There is no doubt this is true and it thereby begs (in this case seriously begs!) how in the world did we get to the point where we question things that were comfortably taken for granted for generations upon generations. Not just in marriage, but in all so many things about our lives. I suppose it is always healthy to wonder about things as they are and even to make personal accommodations, but for at least the last three generations we seem to have been on a mission to negate or destroy all practices of the past with a smugness that we knew better how to lead lives. One look outside one’s window into the world as it is now would suggest that such smugness is well beyond being misguided.
I applaud you reminding us of what we really have lost. The good news is that in every family is the capacity to not march to a suspicious modern drum beat, but to rekindle that which is ennobling in family life.
Bob, I deeply appreciate this comment. It really is a wonder that we have moved so far from common sense. And yet, we might thank God that the goodness of reality, and our enduring ability to discover it and live it, is even more wondrous! Let us keep encouraging one another.
A huge welcome to Sophia! I LOVE the book list which has some new titles that are unfamiliar to me and I look forward to discovering them. It was also a treat to get a separate Christmas list. I very much look forward to this column as an addition to an already inspiring weekly post.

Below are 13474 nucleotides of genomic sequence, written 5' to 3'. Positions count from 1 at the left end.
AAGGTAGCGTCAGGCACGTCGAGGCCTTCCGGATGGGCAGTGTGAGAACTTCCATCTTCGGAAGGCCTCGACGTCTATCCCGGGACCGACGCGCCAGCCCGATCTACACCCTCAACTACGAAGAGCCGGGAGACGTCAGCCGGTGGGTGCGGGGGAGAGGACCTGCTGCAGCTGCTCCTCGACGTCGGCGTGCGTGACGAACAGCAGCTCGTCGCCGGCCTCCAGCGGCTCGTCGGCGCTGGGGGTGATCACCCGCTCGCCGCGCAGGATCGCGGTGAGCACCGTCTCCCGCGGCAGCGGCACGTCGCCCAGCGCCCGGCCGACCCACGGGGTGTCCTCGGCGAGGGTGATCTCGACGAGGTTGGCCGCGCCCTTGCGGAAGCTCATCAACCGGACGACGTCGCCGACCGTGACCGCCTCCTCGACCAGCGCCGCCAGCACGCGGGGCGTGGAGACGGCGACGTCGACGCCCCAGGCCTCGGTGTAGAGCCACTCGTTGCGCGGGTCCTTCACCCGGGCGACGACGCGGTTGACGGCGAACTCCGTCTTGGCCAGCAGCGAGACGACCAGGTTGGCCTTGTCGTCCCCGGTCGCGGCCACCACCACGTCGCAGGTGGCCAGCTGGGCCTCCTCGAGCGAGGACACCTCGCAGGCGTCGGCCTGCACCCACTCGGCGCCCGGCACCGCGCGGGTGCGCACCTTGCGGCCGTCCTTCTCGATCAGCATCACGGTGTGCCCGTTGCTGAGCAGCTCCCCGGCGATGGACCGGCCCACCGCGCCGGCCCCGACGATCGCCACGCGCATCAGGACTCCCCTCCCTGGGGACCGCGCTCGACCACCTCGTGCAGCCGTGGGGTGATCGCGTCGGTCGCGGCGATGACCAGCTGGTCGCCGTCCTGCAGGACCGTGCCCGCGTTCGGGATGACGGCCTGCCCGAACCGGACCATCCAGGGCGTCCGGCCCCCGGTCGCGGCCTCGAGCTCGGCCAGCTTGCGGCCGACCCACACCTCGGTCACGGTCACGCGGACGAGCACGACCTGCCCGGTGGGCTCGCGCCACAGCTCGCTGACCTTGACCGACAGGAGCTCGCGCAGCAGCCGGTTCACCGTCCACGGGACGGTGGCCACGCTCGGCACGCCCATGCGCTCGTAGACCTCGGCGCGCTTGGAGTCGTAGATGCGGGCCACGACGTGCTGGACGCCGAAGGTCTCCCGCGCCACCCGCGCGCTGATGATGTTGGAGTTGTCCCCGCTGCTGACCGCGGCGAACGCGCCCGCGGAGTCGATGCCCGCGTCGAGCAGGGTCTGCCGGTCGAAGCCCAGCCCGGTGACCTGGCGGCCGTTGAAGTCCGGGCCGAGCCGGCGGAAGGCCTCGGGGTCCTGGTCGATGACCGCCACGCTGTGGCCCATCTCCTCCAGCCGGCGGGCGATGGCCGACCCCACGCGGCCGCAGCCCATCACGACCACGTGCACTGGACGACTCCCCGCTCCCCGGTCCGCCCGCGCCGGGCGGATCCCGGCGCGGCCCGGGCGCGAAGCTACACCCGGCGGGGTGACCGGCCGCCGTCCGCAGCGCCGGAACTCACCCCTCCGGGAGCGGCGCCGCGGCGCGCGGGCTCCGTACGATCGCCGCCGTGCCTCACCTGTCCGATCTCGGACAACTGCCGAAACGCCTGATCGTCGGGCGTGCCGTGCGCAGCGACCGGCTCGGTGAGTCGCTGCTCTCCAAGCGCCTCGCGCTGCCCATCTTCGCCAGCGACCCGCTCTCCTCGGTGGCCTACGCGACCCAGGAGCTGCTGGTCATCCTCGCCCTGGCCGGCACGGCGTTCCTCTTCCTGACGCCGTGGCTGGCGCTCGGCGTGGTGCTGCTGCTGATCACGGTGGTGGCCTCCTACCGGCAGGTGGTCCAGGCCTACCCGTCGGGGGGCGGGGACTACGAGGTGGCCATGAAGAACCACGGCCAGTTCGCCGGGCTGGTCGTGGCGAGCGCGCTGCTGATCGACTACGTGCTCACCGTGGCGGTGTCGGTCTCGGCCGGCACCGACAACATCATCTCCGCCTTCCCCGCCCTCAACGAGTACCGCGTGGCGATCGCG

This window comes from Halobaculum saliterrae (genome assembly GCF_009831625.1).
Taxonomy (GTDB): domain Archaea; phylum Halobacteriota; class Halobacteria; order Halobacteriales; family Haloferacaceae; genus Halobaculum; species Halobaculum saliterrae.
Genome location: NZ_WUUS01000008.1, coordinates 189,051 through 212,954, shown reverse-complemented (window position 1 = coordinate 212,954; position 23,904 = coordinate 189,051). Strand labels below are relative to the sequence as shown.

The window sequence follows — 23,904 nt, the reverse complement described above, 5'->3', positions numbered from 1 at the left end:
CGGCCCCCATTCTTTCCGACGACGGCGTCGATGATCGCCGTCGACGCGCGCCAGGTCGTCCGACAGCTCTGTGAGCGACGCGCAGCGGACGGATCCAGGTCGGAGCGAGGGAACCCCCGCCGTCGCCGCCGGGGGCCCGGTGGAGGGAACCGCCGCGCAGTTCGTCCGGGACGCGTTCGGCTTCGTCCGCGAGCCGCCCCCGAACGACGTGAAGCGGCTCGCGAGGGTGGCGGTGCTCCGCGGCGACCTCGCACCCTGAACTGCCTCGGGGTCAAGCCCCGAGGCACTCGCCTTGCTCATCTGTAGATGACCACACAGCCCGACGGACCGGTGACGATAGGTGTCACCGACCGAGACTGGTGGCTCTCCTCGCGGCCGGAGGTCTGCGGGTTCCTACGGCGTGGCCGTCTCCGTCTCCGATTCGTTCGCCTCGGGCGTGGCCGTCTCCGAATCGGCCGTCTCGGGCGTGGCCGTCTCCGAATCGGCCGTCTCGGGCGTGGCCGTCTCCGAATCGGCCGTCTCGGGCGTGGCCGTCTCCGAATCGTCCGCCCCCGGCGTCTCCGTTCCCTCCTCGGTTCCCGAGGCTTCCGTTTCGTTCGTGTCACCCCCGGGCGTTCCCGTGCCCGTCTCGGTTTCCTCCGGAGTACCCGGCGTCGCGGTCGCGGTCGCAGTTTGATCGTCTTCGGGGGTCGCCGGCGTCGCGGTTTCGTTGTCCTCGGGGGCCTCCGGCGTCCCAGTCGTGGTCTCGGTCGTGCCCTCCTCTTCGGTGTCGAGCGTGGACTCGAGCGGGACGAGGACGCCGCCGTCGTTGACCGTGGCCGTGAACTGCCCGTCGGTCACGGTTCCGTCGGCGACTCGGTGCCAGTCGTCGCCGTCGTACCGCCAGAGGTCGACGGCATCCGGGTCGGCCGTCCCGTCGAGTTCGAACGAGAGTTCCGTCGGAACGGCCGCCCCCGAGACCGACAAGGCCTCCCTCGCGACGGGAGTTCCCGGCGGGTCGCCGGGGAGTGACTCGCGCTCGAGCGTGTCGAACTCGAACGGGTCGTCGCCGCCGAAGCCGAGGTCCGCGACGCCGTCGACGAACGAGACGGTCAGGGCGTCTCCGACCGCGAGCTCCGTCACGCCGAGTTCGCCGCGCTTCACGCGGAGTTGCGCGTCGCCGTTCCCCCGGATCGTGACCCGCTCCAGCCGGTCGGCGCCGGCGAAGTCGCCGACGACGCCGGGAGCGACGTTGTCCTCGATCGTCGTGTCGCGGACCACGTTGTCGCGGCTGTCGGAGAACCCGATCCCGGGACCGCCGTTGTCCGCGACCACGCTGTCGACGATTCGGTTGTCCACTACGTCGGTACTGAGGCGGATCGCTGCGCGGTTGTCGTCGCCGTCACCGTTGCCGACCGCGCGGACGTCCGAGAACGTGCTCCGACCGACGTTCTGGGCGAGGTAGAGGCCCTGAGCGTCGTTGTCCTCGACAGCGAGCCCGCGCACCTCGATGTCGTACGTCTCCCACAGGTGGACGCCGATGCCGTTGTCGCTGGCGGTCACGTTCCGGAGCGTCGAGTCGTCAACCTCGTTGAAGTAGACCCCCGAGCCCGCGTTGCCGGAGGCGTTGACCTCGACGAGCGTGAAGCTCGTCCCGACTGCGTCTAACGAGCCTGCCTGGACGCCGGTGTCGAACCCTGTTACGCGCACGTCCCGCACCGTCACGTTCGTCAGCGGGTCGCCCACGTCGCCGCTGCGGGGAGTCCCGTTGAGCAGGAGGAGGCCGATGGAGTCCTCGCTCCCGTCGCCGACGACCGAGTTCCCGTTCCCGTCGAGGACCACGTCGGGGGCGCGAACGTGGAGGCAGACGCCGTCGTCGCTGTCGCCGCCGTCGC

Thank you for this week’s reflection John. It’s always a good reminder to appreciate the value of God’s providence in placing men and women together in marriage, and the necessity of cultivating the relationship more purposefully within the home!
Karen, (This is Sofia) Thank you for your warm welcome. I’m very excited about this project too!
I cannot believe you have relegated your wife to the corner!
🙂 Okay, in all seriousness, I am glad that Sofia will be an official part of this already very rich blog. I don’t comment often, but always read your Wednesday quote and reflection, which always gives me much to ponder.
I can now look forward to the added bonus of Sofia’s feminine genius. (I see, too, that there is a special section on books alone; that will be my first stop!)
Blessings to you both,